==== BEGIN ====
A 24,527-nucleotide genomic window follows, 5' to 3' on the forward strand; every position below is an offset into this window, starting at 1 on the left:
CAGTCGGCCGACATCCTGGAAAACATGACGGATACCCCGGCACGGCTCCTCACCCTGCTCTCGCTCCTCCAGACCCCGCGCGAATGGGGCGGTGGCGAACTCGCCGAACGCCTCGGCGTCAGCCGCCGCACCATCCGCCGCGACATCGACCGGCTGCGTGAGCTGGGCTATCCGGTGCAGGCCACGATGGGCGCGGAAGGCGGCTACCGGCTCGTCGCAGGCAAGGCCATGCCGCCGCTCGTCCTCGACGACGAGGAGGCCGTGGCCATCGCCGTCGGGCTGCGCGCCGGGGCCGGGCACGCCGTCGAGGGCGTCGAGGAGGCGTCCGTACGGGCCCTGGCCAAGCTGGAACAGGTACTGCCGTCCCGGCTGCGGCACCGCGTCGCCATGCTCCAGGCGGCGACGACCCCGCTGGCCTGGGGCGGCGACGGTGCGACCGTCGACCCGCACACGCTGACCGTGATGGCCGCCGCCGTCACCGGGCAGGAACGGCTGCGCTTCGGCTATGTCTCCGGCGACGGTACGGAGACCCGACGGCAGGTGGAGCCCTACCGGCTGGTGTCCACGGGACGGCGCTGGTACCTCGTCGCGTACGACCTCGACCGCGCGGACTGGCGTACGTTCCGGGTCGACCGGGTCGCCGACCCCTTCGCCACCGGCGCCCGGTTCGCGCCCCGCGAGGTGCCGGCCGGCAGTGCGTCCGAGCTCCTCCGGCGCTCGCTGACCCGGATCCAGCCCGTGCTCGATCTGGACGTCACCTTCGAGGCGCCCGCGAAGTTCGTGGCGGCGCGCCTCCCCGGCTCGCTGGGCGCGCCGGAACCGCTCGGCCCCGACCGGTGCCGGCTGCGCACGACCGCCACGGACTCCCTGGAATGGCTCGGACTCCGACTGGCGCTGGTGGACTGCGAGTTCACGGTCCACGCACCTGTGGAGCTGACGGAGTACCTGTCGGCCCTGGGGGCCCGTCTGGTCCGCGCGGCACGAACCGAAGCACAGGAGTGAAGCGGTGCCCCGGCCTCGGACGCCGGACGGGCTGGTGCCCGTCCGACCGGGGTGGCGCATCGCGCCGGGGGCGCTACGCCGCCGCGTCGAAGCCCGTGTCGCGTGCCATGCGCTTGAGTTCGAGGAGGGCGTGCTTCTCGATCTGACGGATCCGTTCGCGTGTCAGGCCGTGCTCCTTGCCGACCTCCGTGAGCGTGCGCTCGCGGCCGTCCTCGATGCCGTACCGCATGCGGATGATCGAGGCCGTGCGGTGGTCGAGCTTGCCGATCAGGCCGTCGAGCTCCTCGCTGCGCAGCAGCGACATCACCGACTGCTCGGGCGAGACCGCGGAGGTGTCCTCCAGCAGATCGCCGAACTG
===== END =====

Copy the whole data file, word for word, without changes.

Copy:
A 24,527-nucleotide genomic window follows, 5' to 3' on the forward strand; every position below is an offset into this window, starting at 1 on the left:
CAGTCGGCCGACATCCTGGAAAACATGACGGATACCCCGGCACGGCTCCTCACCCTGCTCTCGCTCCTCCAGACCCCGCGCGAATGGGGCGGTGGCGAACTCGCCGAACGCCTCGGCGTCAGCCGCCGCACCATCCGCCGCGACATCGACCGGCTGCGTGAGCTGGGCTATCCGGTGCAGGCCACGATGGGCGCGGAAGGCGGCTACCGGCTCGTCGCAGGCAAGGCCATGCCGCCGCTCGTCCTCGACGACGAGGAGGCCGTGGCCATCGCCGTCGGGCTGCGCGCCGGGGCCGGGCACGCCGTCGAGGGCGTCGAGGAGGCGTCCGTACGGGCCCTGGCCAAGCTGGAACAGGTACTGCCGTCCCGGCTGCGGCACCGCGTCGCCATGCTCCAGGCGGCGACGACCCCGCTGGCCTGGGGCGGCGACGGTGCGACCGTCGACCCGCACACGCTGACCGTGATGGCCGCCGCCGTCACCGGGCAGGAACGGCTGCGCTTCGGCTATGTCTCCGGCGACGGTACGGAGACCCGACGGCAGGTGGAGCCCTACCGGCTGGTGTCCACGGGACGGCGCTGGTACCTCGTCGCGTACGACCTCGACCGCGCGGACTGGCGTACGTTCCGGGTCGACCGGGTCGCCGACCCCTTCGCCACCGGCGCCCGGTTCGCGCCCCGCGAGGTGCCGGCCGGCAGTGCGTCCGAGCTCCTCCGGCGCTCGCTGACCCGGATCCAGCCCGTGCTCGATCTGGACGTCACCTTCGAGGCGCCCGCGAAGTTCGTGGCGGCGCGCCTCCCCGGCTCGCTGGGCGCGCCGGAACCGCTCGGCCCCGACCGGTGCCGGCTGCGCACGACCGCCACGGACTCCCTGGAATGGCTCGGACTCCGACTGGCGCTGGTGGACTGCGAGTTCACGGTCCACGCACCTGTGGAGCTGACGGAGTACCTGTCGGCCCTGGGGGCCCGTCTGGTCCGCGCGGCACGAACCGAAGCACAGGAGTGAAGCGGTGCCCCGGCCTCGGACGCCGGACGGGCTGGTGCCCGTCCGACCGGGGTGGCGCATCGCGCCGGGGGCGCTACGCCGCCGCGTCGAAGCCCGTGTCGCGTGCCATGCGCTTGAGTTCGAGGAGGGCGTGCTTCTCGATCTGACGGATCCGTTCGCGTGTCAGGCCGTGCTCCTTGCCGACCTCCGTGAGCGTGCGCTCGCGGCCGTCCTCGATGCCGTACCGCATGCGGATGATCGAGGCCGTGCGGTGGTCGAGCTTGCCGATCAGGCCGTCGAGCTCCTCGCTGCGCAGCAGCGACATCACCGACTGCTCGGGCGAGACCGCGGAGGTGTCCTCCAGCAGATCGCCGAACTG